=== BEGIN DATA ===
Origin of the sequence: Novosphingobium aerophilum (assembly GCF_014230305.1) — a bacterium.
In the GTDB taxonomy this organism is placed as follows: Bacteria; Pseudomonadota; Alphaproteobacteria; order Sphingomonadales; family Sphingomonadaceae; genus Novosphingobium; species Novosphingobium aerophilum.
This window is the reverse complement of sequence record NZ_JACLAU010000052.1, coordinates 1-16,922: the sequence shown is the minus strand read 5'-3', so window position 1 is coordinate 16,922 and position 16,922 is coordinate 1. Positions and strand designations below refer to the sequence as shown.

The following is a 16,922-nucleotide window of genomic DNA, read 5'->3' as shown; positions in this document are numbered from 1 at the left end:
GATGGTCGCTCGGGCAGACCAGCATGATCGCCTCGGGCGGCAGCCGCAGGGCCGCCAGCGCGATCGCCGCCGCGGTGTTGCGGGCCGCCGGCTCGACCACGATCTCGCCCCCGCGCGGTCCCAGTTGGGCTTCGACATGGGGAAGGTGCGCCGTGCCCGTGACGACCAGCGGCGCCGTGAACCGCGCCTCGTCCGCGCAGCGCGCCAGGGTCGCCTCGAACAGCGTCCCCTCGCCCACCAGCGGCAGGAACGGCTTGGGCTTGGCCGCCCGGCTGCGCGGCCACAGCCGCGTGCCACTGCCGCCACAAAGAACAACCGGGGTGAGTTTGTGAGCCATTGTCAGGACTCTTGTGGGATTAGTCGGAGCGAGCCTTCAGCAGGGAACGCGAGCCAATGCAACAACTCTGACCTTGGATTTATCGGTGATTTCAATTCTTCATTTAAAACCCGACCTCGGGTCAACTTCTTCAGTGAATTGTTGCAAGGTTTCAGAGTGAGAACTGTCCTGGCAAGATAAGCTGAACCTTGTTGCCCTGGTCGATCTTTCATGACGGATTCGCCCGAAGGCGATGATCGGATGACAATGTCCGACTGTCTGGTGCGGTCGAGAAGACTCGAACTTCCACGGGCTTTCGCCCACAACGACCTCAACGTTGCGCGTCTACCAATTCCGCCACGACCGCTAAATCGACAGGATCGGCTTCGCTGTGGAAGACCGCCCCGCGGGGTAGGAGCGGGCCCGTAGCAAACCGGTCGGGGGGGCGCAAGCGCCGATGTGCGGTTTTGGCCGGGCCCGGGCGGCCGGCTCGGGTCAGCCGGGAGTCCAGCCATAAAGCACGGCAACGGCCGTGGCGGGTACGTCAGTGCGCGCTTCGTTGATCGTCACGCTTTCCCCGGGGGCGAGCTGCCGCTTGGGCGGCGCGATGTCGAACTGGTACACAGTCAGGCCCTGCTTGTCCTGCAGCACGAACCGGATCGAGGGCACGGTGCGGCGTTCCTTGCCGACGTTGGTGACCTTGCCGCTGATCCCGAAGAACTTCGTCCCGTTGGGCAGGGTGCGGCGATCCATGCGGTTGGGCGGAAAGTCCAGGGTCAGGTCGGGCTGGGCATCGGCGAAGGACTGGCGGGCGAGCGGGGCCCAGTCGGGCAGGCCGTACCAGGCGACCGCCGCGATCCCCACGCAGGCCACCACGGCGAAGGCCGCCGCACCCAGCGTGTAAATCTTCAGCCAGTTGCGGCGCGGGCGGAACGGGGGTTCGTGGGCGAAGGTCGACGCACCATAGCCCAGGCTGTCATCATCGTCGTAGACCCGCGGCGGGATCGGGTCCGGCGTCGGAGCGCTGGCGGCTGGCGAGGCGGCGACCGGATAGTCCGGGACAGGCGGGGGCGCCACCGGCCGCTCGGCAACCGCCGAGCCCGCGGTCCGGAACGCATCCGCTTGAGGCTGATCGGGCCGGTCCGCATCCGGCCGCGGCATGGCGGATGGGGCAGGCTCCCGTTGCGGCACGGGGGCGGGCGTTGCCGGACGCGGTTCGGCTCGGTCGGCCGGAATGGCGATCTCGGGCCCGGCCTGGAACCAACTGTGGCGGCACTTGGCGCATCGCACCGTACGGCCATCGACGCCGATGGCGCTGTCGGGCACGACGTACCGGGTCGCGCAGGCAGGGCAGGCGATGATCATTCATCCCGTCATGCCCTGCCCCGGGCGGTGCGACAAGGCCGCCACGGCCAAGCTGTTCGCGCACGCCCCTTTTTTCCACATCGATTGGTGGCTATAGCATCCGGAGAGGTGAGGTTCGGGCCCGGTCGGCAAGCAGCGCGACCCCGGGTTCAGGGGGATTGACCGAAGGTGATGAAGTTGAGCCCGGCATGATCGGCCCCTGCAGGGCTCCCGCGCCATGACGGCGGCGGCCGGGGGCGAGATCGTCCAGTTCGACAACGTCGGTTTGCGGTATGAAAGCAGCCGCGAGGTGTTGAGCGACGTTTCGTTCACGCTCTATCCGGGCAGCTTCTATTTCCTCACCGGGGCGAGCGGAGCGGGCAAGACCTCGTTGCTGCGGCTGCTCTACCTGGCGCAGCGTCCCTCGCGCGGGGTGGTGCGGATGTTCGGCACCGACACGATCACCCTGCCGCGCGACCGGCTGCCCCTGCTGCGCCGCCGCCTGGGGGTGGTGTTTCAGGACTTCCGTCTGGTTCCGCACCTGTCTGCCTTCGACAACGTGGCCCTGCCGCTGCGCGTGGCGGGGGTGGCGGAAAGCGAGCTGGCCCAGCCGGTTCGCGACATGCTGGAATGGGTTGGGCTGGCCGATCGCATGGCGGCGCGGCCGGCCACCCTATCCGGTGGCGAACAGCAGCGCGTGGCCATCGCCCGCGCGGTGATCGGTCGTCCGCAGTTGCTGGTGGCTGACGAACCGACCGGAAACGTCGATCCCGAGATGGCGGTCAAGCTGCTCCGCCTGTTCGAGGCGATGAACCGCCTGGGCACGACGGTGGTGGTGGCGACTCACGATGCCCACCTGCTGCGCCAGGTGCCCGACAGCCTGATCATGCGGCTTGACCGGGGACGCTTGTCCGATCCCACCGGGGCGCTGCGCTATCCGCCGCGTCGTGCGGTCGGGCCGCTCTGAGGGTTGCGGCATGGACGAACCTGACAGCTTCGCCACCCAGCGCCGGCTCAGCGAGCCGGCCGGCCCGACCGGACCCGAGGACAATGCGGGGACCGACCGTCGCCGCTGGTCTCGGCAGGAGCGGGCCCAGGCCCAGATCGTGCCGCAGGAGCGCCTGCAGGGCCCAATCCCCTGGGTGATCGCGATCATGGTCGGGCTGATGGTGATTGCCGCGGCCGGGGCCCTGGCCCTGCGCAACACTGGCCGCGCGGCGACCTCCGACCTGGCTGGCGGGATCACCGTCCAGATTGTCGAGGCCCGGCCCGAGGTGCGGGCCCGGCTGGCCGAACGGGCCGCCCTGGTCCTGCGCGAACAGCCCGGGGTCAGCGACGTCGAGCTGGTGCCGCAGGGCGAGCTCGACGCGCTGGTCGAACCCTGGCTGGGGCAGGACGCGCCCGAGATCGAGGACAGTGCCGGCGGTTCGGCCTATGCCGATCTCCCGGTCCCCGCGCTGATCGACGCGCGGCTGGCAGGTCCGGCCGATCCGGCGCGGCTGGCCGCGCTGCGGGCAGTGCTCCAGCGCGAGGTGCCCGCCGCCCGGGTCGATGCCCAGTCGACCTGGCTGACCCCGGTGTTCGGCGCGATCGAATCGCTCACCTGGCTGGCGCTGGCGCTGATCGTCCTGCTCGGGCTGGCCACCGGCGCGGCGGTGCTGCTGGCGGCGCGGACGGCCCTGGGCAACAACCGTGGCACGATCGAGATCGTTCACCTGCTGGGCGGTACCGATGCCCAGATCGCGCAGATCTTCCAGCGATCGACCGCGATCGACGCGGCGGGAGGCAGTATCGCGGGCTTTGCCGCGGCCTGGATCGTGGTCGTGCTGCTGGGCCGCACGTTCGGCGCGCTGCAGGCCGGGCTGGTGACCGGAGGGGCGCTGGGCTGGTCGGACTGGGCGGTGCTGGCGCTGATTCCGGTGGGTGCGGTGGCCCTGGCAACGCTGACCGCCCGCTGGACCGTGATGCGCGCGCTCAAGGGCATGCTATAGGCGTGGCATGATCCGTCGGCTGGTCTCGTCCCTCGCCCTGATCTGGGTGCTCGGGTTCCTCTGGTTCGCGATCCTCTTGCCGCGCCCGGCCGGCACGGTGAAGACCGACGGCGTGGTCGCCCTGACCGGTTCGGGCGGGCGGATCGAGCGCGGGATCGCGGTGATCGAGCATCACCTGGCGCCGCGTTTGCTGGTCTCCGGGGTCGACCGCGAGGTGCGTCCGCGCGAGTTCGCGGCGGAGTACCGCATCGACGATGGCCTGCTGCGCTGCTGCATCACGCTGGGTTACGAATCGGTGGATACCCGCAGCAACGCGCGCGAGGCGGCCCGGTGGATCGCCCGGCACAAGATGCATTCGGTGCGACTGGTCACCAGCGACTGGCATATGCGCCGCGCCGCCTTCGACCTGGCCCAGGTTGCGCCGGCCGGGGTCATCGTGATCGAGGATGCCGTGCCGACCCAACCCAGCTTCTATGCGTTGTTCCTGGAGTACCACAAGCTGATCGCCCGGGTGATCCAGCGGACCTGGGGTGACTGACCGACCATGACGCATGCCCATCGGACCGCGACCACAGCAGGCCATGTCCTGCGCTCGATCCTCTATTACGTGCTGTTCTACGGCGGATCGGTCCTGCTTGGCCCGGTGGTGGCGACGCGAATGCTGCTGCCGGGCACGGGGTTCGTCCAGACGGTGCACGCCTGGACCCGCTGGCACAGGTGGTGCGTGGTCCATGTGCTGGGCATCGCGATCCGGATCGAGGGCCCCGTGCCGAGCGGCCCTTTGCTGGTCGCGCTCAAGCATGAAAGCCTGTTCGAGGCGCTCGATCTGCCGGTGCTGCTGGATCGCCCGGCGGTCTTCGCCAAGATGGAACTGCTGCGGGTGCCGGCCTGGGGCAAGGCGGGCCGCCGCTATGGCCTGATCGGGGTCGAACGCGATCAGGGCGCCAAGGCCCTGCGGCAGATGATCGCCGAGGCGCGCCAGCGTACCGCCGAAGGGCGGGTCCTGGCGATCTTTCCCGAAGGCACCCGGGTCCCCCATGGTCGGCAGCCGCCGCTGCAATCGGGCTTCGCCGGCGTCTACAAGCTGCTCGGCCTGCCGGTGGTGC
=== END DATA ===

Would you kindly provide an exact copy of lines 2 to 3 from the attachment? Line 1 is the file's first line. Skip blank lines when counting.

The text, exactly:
In the GTDB taxonomy this organism is placed as follows: Bacteria; Pseudomonadota; Alphaproteobacteria; order Sphingomonadales; family Sphingomonadaceae; genus Novosphingobium; species Novosphingobium aerophilum.
This window is the reverse complement of sequence record NZ_JACLAU010000052.1, coordinates 1-16,922: the sequence shown is the minus strand read 5'-3', so window position 1 is coordinate 16,922 and position 16,922 is coordinate 1. Positions and strand designations below refer to the sequence as shown.